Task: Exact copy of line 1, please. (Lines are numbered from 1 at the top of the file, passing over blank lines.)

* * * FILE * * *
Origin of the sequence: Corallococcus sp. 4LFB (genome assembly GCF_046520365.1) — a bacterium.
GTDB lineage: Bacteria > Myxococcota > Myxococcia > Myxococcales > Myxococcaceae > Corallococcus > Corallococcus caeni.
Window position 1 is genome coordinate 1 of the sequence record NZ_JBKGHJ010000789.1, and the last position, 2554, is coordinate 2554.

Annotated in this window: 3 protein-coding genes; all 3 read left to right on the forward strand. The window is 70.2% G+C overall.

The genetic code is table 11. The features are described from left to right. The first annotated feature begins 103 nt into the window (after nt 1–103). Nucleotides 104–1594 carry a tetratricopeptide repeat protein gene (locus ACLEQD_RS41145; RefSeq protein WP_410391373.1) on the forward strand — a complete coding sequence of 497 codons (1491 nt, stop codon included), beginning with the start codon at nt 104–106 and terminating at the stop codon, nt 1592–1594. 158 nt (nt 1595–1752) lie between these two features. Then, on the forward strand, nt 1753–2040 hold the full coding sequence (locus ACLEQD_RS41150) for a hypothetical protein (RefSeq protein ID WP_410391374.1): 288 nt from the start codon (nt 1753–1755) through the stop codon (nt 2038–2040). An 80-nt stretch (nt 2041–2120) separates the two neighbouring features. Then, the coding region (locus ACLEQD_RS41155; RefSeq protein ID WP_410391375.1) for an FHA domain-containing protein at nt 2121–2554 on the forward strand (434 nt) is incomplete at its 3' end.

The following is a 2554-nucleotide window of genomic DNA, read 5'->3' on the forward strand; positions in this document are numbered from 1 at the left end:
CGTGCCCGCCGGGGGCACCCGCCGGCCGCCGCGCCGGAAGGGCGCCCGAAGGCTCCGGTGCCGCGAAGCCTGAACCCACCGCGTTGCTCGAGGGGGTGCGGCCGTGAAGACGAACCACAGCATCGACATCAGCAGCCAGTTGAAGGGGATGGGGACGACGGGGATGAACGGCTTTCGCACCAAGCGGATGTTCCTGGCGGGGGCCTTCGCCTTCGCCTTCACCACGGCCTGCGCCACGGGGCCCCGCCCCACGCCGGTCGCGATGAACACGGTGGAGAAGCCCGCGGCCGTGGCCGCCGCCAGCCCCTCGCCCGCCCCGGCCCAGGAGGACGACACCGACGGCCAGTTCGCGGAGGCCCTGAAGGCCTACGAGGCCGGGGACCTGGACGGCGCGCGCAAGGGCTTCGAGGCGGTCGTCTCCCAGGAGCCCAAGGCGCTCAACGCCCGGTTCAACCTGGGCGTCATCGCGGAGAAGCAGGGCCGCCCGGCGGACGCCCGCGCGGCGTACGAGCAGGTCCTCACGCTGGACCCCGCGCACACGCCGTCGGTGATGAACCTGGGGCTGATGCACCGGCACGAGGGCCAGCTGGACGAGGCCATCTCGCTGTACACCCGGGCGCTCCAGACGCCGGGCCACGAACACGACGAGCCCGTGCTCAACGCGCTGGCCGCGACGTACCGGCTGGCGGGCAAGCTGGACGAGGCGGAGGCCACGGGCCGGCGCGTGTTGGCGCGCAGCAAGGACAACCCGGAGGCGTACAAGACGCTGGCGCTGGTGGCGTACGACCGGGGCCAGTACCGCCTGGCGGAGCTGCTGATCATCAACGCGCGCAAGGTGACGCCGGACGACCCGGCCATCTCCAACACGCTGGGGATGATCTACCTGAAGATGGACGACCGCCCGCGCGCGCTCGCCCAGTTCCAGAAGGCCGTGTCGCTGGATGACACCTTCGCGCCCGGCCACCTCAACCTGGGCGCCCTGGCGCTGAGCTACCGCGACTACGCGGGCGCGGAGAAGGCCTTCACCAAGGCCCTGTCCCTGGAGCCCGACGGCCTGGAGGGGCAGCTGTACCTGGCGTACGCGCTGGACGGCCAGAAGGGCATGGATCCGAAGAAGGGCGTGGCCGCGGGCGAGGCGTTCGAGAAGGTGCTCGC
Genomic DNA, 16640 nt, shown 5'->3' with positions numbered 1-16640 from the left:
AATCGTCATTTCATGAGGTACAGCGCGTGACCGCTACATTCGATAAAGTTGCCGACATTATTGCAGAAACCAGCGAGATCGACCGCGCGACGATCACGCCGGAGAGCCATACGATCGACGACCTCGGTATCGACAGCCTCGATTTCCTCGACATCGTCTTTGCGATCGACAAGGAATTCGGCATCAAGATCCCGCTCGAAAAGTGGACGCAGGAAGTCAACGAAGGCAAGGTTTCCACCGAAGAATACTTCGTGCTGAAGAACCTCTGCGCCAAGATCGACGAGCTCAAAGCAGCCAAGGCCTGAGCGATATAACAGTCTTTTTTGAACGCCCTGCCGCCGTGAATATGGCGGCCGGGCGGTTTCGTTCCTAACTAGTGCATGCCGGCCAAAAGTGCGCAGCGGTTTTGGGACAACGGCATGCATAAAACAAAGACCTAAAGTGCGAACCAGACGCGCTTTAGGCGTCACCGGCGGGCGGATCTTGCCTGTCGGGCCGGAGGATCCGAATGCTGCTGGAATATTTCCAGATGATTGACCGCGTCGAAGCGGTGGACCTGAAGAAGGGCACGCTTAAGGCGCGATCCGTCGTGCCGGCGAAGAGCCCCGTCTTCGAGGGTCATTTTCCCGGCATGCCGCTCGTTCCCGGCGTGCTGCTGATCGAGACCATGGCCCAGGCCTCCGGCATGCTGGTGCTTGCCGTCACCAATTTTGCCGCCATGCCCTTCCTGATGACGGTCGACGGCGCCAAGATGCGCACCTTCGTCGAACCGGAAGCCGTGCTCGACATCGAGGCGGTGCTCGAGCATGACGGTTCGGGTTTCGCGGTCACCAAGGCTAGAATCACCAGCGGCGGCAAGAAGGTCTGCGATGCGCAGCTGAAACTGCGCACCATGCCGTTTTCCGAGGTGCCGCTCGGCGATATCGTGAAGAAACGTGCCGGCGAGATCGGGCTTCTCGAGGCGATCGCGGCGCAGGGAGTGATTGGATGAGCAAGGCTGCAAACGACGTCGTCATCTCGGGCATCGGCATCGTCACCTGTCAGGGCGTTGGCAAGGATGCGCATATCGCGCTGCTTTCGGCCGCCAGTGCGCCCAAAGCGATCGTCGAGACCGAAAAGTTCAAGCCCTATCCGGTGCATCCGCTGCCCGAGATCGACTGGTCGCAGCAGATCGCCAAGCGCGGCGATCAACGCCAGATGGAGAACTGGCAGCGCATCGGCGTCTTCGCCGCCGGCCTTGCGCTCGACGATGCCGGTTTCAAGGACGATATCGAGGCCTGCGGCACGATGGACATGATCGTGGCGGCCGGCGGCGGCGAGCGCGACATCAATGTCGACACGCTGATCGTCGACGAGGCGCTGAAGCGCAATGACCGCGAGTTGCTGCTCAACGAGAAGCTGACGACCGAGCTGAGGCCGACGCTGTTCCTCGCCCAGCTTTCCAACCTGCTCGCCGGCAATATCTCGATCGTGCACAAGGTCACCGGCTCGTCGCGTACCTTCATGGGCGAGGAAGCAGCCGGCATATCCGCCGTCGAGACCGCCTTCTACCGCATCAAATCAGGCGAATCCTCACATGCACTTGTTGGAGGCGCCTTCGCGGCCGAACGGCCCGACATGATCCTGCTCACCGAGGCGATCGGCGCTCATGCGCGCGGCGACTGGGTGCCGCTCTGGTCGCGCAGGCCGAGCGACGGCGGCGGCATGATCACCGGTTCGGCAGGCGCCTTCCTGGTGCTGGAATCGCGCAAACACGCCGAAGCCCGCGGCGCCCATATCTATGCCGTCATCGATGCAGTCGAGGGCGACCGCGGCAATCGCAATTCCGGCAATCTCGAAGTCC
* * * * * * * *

Origin of the sequence: Corallococcus sp. 4LFB (genome assembly GCF_046520365.1) — a bacterium.